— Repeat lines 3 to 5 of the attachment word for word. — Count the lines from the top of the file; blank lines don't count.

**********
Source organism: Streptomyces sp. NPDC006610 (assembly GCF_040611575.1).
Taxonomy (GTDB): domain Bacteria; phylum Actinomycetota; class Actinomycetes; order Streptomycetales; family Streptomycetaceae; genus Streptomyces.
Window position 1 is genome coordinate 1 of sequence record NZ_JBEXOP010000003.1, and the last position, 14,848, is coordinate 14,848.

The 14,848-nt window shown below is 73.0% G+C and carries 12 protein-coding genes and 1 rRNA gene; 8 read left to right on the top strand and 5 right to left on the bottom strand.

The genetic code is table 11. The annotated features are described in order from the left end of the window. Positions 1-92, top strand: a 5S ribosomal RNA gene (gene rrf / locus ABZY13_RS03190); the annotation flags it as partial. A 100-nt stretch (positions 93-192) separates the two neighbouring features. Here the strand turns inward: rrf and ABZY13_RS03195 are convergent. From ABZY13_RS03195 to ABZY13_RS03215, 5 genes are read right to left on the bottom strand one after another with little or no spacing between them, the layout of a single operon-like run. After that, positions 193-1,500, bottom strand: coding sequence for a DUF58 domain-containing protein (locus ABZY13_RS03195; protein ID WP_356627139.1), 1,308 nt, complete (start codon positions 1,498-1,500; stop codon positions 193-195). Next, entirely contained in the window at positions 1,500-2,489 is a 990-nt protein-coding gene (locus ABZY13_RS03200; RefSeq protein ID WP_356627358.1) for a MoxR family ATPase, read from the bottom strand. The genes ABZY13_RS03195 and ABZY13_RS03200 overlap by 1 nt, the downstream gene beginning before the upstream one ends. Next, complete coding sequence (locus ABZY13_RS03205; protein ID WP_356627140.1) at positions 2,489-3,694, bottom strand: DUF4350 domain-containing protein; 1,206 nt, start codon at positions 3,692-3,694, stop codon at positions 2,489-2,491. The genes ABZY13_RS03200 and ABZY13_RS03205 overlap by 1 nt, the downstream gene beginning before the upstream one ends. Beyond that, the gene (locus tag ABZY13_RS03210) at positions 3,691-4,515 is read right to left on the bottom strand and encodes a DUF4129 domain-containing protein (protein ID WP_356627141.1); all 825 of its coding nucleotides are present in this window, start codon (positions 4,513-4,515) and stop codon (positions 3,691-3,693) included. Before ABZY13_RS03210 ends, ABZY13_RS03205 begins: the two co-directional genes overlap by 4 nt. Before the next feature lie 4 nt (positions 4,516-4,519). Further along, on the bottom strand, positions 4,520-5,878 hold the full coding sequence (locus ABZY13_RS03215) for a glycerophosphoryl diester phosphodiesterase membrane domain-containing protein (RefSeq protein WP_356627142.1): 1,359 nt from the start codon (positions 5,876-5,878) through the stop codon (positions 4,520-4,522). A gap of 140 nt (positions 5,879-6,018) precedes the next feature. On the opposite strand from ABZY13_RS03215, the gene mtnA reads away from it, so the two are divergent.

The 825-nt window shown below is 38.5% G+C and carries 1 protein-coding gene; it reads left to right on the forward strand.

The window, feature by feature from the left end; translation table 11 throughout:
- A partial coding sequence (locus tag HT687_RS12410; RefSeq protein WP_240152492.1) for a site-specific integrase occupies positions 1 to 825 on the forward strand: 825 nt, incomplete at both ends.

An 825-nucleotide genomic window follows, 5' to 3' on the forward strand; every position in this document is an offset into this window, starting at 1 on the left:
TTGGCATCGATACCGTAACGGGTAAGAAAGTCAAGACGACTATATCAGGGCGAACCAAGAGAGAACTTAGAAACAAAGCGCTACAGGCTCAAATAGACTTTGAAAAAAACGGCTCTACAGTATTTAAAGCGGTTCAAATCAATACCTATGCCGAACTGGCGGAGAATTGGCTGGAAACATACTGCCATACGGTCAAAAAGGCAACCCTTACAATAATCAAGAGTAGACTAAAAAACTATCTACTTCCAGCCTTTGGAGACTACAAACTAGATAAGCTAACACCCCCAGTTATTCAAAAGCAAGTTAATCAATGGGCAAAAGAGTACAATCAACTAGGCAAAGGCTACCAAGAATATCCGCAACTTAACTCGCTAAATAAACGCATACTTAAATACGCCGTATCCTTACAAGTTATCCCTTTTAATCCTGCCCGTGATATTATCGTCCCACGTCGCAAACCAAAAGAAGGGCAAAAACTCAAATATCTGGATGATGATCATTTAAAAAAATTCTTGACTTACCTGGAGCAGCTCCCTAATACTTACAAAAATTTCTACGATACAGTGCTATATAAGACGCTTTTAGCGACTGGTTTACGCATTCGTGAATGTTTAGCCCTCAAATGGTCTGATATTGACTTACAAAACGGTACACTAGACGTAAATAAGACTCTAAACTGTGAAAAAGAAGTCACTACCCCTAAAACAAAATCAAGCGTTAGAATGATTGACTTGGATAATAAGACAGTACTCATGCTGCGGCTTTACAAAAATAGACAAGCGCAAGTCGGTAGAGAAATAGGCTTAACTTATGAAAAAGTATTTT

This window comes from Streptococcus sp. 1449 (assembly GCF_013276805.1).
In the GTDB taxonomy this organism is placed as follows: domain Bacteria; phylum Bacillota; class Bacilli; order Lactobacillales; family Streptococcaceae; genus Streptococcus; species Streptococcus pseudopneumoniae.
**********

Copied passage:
Window position 1 is genome coordinate 1 of sequence record NZ_JBEXOP010000003.1, and the last position, 14,848, is coordinate 14,848.

The 14,848-nt window shown below is 73.0% G+C and carries 12 protein-coding genes and 1 rRNA gene; 8 read left to right on the top strand and 5 right to left on the bottom strand.

The genetic code is table 11. The annotated features are described in order from the left end of the window. Positions 1-92, top strand: a 5S ribosomal RNA gene (gene rrf / locus ABZY13_RS03190); the annotation flags it as partial. A 100-nt stretch (positions 93-192) separates the two neighbouring features. Here the strand turns inward: rrf and ABZY13_RS03195 are convergent. From ABZY13_RS03195 to ABZY13_RS03215, 5 genes are read right to left on the bottom strand one after another with little or no spacing between them, the layout of a single operon-like run. After that, positions 193-1,500, bottom strand: coding sequence for a DUF58 domain-containing protein (locus ABZY13_RS03195; protein ID WP_356627139.1), 1,308 nt, complete (start codon positions 1,498-1,500; stop codon positions 193-195). Next, entirely contained in the window at positions 1,500-2,489 is a 990-nt protein-coding gene (locus ABZY13_RS03200; RefSeq protein ID WP_356627358.1) for a MoxR family ATPase, read from the bottom strand. The genes ABZY13_RS03195 and ABZY13_RS03200 overlap by 1 nt, the downstream gene beginning before the upstream one ends. Next, complete coding sequence (locus ABZY13_RS03205; protein ID WP_356627140.1) at positions 2,489-3,694, bottom strand: DUF4350 domain-containing protein; 1,206 nt, start codon at positions 3,692-3,694, stop codon at positions 2,489-2,491. The genes ABZY13_RS03200 and ABZY13_RS03205 overlap by 1 nt, the downstream gene beginning before the upstream one ends. Beyond that, the gene (locus tag ABZY13_RS03210) at positions 3,691-4,515 is read right to left on the bottom strand and encodes a DUF4129 domain-containing protein (protein ID WP_356627141.1); all 825 of its coding nucleotides are present in this window, start codon (positions 4,513-4,515) and stop codon (positions 3,691-3,693) included. Before ABZY13_RS03210 ends, ABZY13_RS03205 begins: the two co-directional genes overlap by 4 nt. Before the next feature lie 4 nt (positions 4,516-4,519). Further along, on the bottom strand, positions 4,520-5,878 hold the full coding sequence (locus ABZY13_RS03215) for a glycerophosphoryl diester phosphodiesterase membrane domain-containing protein (RefSeq protein WP_356627142.1): 1,359 nt from the start codon (positions 5,876-5,878) through the stop codon (positions 4,520-4,522). A gap of 140 nt (positions 5,879-6,018) precedes the next feature. On the opposite strand from ABZY13_RS03215, the gene mtnA reads away from it, so the two are divergent.